“Women like Julie Dostal make a profound, positive difference in the lives of others and are a prime reason why New York is so special,” said Senator Seward. “Julie has made it her life’s work to help others through the LEAF Council on Alcoholism and Addictions and it has been my privilege to work with her on a number of occasions. In recent years, through my role on the Senate Task Force on Heroin and Opioid, I have frequently partnered with Julie as we work together to beat this public health epidemic. She is devoted to her work and the community and brings professionalism and energy to every challenge she tackles. Julie truly embodies the essence and spirit of this award and I am extremely proud to honor her as a senate Woman of Distinction.”

Julie Dostal said, “I am deeply honored to be recognized by Senator Seward as a 2017 Woman of Distinction. Working with him over the years to help bring about positive change in our community has always been a pleasure. It is overwhelming to be counted among the amazing, impactful women who have preceded me as Women of Distinction. Many of them are still out there changing the world and I can only hope to do the same.”

Julie Dostal, Ph.D., is the executive director of the LEAF Council on Alcoholism and Addictions and has been with the organization since 1998. She is also the chair of the Otsego County Opiate Task Force, actively working with agencies, businesses, healthcare organizations, and individuals to help stem the tide of our current opioid epidemic.

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First-Time Marijuana Use Among College Students is at Highest Level in Three Decades

First-Time Marijuana Use Among College Students is at Highest Level in Three Decades

First-time marijuana use among college students is at the highest level in three decades, a new study finds.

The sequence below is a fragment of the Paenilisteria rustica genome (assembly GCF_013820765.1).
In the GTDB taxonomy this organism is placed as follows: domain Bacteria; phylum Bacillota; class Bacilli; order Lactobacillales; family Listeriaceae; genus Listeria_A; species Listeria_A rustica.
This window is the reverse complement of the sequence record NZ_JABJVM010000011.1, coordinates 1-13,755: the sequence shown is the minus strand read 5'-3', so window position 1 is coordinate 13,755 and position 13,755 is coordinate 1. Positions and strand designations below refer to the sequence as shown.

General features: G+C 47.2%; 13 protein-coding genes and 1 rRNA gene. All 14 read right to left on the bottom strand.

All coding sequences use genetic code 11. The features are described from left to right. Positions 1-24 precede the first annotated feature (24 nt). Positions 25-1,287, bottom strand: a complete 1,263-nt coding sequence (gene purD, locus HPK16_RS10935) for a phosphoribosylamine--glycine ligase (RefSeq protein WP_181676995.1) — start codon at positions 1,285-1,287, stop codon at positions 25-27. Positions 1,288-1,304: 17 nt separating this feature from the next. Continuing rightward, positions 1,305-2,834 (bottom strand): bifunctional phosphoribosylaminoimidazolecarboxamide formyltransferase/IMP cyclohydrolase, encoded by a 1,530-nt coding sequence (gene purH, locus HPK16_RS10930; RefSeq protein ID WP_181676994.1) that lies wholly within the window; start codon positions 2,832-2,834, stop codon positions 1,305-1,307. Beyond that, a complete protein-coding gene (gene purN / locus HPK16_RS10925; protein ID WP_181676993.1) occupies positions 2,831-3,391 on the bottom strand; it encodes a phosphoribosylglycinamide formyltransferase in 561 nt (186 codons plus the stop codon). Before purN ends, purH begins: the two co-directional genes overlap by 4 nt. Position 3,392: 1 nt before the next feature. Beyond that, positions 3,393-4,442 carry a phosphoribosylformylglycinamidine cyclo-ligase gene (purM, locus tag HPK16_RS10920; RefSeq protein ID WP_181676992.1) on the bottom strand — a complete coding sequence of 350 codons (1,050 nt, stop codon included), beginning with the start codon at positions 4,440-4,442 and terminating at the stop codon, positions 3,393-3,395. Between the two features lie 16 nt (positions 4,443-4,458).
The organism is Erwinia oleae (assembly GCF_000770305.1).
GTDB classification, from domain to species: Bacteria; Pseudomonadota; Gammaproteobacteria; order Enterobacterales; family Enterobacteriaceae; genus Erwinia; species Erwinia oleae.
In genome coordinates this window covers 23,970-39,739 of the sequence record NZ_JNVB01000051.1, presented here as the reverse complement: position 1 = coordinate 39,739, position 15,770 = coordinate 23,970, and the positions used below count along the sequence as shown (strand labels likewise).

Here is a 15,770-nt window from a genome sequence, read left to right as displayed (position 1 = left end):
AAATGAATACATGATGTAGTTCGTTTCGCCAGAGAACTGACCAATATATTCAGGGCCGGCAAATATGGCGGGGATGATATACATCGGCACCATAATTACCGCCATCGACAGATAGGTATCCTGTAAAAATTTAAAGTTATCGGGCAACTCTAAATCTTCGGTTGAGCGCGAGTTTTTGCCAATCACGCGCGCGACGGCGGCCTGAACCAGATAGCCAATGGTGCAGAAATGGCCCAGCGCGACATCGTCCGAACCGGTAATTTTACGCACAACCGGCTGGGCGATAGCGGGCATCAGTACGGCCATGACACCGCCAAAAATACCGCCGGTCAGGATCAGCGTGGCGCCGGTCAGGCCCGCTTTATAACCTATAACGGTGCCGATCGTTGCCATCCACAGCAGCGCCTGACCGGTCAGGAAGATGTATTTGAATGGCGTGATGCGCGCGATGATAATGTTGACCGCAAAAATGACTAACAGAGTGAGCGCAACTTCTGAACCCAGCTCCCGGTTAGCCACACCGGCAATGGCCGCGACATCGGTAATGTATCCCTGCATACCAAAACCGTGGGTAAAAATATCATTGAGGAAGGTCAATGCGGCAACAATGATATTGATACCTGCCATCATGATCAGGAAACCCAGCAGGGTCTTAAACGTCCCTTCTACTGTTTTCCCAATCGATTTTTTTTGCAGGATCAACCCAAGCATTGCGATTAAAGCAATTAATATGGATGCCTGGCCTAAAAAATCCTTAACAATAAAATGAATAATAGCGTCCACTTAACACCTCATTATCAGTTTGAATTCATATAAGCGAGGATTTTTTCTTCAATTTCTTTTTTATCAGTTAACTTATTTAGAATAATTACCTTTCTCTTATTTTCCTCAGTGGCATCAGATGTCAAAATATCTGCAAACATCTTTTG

Among 19- to 22-year-olds who had never used marijuana by 12th grade, those who go to college are 51 percent more likely to try the drug than those who do not attend college, HealthDay reports.

“These days if you’re in college, about 1 in 5 students will become first-time marijuana users. If you don’t go to college, your chances are more like 1 in 10,” said lead researcher Richard Miech of the University of Michigan’s Institute for Social Research.

The findings appear in the American Journal of Public Health.

Original linkOriginal author: Ezra
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Patients Treated for Opioid Addiction in General Health System at Higher Risk of Death

Patients Treated for Opioid Addiction in General Health System at Higher Risk of Death

Patients treated for an opioid use disorder in a general healthcare system instead of an addiction treatment center face a higher risk of death, a new study concludes.

Researchers at UCLA found patients treated for opioid addiction in primary care offices or hospitals are more than twice as likely to die than those treated in addiction treatment centers, according to HealthDay.

“The high rates of death among patients with opioid use disorder in a general health care system reported in this study suggest we need strategies to improve detection and treatment of this disorder in primary care settings,” study lead author Yih-Ing Hser said in a UCLA news release.

She noted that as opioid addiction has grown in the United States, people with opioid use disorders are increasingly being treated in primary care provider offices.

The findings are published in the Journal of Addiction Medicine.

Original linkOriginal author: Ezra
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Some Opioid-Related Deaths May be Missed When People Die from Infectious Diseases

Some Opioid-Related Deaths May be Missed When People Die from Infectious Diseases

A new government study suggests some opioid-related deaths may not be counted when people die from pneumonia or other infectious diseases that are worsened by drug use.